Now I dont know how much real world electronics you have done, but if you like I will send you my CV, as you seem to like to argue with everything I put up (including the drift velocity of electrons), now I know not everything I say agrees with audiophile beliefs, but surprisingly I still get paid big bucks to do PCB's for some quite interesting companies, and over the years tend to pick up the odd bit of data, as well as doing electronics at technical college many years ago. I also go to quite a few engineering seminars on PCB design and techniques, the most recent being on PDS (power delivery systems), and find I learn stuff their. Now my comments were regarding trace resistance were in response to youe assesment of the problem and you trying to use high brow technical blurb to discredit and belittle what I had put.
As to the example its to download the Saturn Toolkit which you may find useful, I know a lot of people who do. as to via power dissipation, again for power tracks we have to ensure that we dont burn out the tracks and thus us the toolkit to work out the safe working parameters, dependant on the temp range of the product being designed and the worse case operating conditions.
By the way that is Saturns page, not mine they chose the view.
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Old 24th November 2011, 02:23 PM   #9
macboy is offline macboy  Canada
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Don't mind Andrew. Try putting him on your ignore list as I did.
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Old 24th November 2011, 04:32 PM   #10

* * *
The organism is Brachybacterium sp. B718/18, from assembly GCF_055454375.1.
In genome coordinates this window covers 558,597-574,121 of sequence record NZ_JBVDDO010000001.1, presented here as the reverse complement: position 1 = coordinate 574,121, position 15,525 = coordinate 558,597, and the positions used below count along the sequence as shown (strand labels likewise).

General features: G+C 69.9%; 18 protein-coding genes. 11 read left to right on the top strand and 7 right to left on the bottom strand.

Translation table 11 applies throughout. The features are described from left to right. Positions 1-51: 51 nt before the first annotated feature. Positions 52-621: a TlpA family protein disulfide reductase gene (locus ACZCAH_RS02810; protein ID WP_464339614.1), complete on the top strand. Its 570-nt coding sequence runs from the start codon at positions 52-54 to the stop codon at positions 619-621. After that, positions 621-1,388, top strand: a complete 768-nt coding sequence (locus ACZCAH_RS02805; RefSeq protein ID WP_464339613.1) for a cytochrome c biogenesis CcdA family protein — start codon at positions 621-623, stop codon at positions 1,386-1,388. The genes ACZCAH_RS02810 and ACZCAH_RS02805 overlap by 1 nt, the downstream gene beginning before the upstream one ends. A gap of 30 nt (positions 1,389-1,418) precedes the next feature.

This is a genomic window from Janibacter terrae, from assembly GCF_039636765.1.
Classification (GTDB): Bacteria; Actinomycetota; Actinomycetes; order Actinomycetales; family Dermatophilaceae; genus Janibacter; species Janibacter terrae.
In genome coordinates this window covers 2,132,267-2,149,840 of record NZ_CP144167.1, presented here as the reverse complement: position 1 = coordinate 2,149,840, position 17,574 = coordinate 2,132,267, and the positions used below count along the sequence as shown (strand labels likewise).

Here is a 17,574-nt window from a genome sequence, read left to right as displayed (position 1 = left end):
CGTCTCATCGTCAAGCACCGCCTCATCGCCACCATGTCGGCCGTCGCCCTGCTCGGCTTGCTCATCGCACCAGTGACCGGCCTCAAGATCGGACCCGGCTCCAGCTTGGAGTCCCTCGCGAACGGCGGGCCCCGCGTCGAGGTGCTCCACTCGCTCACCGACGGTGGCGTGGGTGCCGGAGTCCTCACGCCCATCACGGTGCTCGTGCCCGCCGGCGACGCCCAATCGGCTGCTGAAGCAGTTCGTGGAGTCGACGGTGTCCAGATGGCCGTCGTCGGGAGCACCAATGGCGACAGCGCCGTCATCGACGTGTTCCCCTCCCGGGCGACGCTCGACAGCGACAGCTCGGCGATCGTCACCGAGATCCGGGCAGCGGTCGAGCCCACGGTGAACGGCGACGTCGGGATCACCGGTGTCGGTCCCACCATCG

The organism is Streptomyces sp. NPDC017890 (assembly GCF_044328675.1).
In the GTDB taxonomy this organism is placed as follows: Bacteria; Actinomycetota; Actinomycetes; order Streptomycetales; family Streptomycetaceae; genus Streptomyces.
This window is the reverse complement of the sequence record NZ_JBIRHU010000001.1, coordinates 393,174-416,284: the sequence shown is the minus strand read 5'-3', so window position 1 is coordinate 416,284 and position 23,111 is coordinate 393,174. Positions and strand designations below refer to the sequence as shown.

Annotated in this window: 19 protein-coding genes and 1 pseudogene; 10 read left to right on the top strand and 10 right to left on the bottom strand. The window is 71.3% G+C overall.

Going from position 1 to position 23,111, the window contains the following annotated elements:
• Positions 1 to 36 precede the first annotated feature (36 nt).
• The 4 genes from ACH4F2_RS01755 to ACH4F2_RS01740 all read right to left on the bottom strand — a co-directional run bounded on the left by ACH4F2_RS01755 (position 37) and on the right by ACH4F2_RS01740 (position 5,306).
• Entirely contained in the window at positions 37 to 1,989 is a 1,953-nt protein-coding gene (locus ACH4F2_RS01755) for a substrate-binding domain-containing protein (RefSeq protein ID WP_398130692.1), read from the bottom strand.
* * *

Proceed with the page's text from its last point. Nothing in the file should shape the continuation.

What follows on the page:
marce is offline marce  United Kingdom
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No, compared to life in general having a minor spat with some one is not to serious, and while having a gripe I do hope the discussions can continue, I used to love debating at school, that aside I have been pondering again trace resistance and have some more thoughts that I hope get some feedback...
Let's put this trace resistance into perspective, as I said before, most electronics you can get away with 1% resistors (0.1% are used in critical locations such as variable regulator feedback potential dividers and in some very critical analogue circuits). So say you have a chip amp with a feedback resistor of 1K 1%, the 1% variance of the resistor is 10R, this equates to a track length of 6.25m (20 foot) (based on a 0.3mm/0.012" track width 1oz copper, a pretty standard home design geometry), even if you use a 0.1% resistor, the tolerance equates to a trace 625mm (2 foot) long. So apart from very very exotic designs, of which there are very few, for general PCB layout trace resistance is not critical, and if it is or becomes so you are doing something wrong .
And before we jump on the feedback inputs, most regulators have a very high input impedance on the feedback pins so you must place the resistors for the potential divider next to the pin otherwise any noise can couple into this pin causing mayhem (you also take the feed for the voltage being measured from the DC side of the output capacitor for SMPS, and/or depending on the circuit topology near the load if required).
The other problem if you were using trace resistance is controlling the value, for home etched PCB's and most standard fabricated PCB's you would really have to use a tolerance of 20%. So in the world that I work in trace resistance (apart from the caveat I have mentioned such as IPC-2152, very specialised designs) is not considered (as a single entity) for designs, trace impedance is as we are quite often concerned with ac signals with a frequency content rather than dc.
So have fun and keep things simple, or as Albert Einstein is quoted as saying in the epigraph of 'Electromagnetic Compatibility Engineering':
"Everything should be made as simple as possible, but no simpler."